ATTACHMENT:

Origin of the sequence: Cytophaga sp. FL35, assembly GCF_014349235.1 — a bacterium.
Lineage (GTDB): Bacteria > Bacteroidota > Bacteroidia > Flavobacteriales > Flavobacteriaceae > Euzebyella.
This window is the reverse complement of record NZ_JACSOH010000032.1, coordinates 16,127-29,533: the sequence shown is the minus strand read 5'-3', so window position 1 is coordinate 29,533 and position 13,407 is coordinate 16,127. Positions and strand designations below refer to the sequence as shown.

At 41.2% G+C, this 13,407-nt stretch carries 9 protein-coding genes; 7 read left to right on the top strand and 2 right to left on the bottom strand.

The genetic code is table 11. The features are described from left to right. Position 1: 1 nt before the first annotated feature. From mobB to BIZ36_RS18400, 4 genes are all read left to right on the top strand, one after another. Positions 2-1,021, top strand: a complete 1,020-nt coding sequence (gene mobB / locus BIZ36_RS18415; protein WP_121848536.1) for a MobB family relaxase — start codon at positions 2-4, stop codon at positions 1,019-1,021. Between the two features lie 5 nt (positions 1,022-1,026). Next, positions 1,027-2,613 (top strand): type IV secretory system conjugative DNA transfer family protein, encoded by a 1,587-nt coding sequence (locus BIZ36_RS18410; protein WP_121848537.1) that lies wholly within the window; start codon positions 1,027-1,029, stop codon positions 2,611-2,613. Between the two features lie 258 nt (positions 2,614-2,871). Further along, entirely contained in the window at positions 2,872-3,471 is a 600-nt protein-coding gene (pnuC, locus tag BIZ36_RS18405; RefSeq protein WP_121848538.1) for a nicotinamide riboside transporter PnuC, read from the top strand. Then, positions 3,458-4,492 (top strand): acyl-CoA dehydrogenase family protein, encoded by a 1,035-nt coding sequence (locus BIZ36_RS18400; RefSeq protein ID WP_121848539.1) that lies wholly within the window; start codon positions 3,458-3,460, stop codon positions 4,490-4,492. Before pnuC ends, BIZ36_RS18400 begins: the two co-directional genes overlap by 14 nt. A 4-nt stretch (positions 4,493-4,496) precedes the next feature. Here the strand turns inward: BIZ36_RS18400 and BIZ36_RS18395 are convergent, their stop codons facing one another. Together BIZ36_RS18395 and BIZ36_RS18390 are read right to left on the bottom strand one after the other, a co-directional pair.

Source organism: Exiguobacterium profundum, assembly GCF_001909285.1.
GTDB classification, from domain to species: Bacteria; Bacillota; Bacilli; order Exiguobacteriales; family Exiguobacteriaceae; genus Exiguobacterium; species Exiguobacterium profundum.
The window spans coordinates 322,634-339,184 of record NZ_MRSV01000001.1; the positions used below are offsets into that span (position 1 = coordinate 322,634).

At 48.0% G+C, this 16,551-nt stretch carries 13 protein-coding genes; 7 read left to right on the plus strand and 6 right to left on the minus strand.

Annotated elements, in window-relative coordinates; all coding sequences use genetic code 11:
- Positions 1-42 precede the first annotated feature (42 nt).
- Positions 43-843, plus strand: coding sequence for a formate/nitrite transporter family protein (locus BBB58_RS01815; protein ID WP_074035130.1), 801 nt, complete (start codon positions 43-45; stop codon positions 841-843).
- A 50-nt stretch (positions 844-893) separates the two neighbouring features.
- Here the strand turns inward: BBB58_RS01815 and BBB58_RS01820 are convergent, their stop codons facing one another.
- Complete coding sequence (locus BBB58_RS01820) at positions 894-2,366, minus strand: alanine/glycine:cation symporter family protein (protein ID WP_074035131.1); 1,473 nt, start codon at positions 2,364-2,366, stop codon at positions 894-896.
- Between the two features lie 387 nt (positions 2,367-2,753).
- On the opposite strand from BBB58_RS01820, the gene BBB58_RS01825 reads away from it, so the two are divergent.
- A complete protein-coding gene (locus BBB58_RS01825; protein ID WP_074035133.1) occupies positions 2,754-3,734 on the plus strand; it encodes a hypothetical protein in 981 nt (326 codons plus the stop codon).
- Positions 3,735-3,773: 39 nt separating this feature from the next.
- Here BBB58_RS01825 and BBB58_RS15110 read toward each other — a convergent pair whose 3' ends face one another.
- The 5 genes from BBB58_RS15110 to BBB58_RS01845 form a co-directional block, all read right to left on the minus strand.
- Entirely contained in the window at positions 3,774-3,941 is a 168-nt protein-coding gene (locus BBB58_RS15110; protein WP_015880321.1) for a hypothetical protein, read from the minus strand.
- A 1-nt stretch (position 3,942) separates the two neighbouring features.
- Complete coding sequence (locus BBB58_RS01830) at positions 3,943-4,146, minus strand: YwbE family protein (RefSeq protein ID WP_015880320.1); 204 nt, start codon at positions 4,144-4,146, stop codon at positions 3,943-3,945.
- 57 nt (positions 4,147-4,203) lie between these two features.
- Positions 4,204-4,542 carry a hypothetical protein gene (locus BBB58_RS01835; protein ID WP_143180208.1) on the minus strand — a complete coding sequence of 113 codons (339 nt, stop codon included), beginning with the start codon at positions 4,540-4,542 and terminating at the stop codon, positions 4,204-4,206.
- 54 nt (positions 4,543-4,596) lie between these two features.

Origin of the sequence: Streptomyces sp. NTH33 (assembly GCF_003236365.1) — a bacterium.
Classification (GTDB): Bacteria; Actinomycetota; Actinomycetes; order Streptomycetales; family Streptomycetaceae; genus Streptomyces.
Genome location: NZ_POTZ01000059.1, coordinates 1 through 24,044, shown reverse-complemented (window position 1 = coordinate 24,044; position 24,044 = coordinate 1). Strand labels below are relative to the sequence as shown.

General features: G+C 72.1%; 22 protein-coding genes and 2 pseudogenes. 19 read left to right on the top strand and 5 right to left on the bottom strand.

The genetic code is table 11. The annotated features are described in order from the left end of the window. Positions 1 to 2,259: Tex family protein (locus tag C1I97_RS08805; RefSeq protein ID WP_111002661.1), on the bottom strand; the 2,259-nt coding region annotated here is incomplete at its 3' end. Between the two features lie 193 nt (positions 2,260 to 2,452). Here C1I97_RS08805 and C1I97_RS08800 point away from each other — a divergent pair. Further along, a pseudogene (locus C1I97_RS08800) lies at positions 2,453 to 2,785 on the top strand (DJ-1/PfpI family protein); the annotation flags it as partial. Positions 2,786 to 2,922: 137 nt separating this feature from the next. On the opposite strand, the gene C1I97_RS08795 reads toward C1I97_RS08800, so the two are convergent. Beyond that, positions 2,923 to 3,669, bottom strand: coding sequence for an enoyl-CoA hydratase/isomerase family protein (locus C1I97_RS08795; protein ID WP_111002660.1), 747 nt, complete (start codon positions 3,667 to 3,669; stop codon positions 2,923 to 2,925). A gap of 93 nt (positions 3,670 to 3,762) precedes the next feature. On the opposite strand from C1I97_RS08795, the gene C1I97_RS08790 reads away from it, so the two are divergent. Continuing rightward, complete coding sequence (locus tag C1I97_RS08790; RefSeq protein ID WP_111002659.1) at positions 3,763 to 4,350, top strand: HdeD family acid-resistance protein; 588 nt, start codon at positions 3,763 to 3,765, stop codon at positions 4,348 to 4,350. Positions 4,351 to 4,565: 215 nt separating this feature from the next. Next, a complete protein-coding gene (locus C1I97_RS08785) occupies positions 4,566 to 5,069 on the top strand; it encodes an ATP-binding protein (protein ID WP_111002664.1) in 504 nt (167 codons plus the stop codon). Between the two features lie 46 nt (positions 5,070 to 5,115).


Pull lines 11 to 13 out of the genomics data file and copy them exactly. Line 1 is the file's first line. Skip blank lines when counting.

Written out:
- Positions 1-42 precede the first annotated feature (42 nt).
- Positions 43-843, plus strand: coding sequence for a formate/nitrite transporter family protein (locus BBB58_RS01815; protein ID WP_074035130.1), 801 nt, complete (start codon positions 43-45; stop codon positions 841-843).
- A 50-nt stretch (positions 844-893) separates the two neighbouring features.